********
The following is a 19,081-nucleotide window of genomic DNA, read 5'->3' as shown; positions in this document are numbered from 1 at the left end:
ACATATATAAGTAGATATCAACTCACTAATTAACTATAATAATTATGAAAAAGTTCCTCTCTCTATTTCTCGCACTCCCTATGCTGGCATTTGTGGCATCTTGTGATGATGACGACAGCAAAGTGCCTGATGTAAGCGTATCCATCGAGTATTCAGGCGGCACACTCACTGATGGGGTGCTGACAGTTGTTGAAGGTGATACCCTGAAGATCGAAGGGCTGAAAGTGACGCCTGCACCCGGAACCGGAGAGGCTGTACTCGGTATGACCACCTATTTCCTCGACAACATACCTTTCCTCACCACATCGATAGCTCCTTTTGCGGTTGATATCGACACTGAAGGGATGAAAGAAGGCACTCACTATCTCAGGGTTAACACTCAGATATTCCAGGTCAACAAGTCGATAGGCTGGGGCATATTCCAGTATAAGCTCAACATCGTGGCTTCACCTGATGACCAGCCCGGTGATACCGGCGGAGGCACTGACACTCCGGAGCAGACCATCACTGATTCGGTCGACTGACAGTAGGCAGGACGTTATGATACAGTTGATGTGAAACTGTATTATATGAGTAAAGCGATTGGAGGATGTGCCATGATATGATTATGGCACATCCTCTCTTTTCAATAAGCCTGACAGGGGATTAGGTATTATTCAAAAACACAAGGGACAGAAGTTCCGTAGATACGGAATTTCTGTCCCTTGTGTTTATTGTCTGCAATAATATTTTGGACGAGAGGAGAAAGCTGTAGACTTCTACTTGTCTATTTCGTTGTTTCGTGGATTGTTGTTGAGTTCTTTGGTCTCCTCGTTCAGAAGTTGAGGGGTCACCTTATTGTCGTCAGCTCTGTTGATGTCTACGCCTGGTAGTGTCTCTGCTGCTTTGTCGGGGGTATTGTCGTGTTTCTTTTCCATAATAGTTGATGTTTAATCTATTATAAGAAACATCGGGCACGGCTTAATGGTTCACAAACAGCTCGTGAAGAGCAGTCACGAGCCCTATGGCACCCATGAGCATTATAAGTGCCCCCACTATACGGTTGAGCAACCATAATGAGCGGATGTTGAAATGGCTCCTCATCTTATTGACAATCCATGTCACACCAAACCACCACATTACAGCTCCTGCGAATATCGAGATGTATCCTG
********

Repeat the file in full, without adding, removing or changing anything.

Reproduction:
The following is a 19,081-nucleotide window of genomic DNA, read 5'->3' as shown; positions in this document are numbered from 1 at the left end:
ACATATATAAGTAGATATCAACTCACTAATTAACTATAATAATTATGAAAAAGTTCCTCTCTCTATTTCTCGCACTCCCTATGCTGGCATTTGTGGCATCTTGTGATGATGACGACAGCAAAGTGCCTGATGTAAGCGTATCCATCGAGTATTCAGGCGGCACACTCACTGATGGGGTGCTGACAGTTGTTGAAGGTGATACCCTGAAGATCGAAGGGCTGAAAGTGACGCCTGCACCCGGAACCGGAGAGGCTGTACTCGGTATGACCACCTATTTCCTCGACAACATACCTTTCCTCACCACATCGATAGCTCCTTTTGCGGTTGATATCGACACTGAAGGGATGAAAGAAGGCACTCACTATCTCAGGGTTAACACTCAGATATTCCAGGTCAACAAGTCGATAGGCTGGGGCATATTCCAGTATAAGCTCAACATCGTGGCTTCACCTGATGACCAGCCCGGTGATACCGGCGGAGGCACTGACACTCCGGAGCAGACCATCACTGATTCGGTCGACTGACAGTAGGCAGGACGTTATGATACAGTTGATGTGAAACTGTATTATATGAGTAAAGCGATTGGAGGATGTGCCATGATATGATTATGGCACATCCTCTCTTTTCAATAAGCCTGACAGGGGATTAGGTATTATTCAAAAACACAAGGGACAGAAGTTCCGTAGATACGGAATTTCTGTCCCTTGTGTTTATTGTCTGCAATAATATTTTGGACGAGAGGAGAAAGCTGTAGACTTCTACTTGTCTATTTCGTTGTTTCGTGGATTGTTGTTGAGTTCTTTGGTCTCCTCGTTCAGAAGTTGAGGGGTCACCTTATTGTCGTCAGCTCTGTTGATGTCTACGCCTGGTAGTGTCTCTGCTGCTTTGTCGGGGGTATTGTCGTGTTTCTTTTCCATAATAGTTGATGTTTAATCTATTATAAGAAACATCGGGCACGGCTTAATGGTTCACAAACAGCTCGTGAAGAGCAGTCACGAGCCCTATGGCACCCATGAGCATTATAAGTGCCCCCACTATACGGTTGAGCAACCATAATGAGCGGATGTTGAAATGGCTCCTCATCTTATTGACAATCCATGTCACACCAAACCACCACATTACAGCTCCTGCGAATATCGAGATGTATCCTG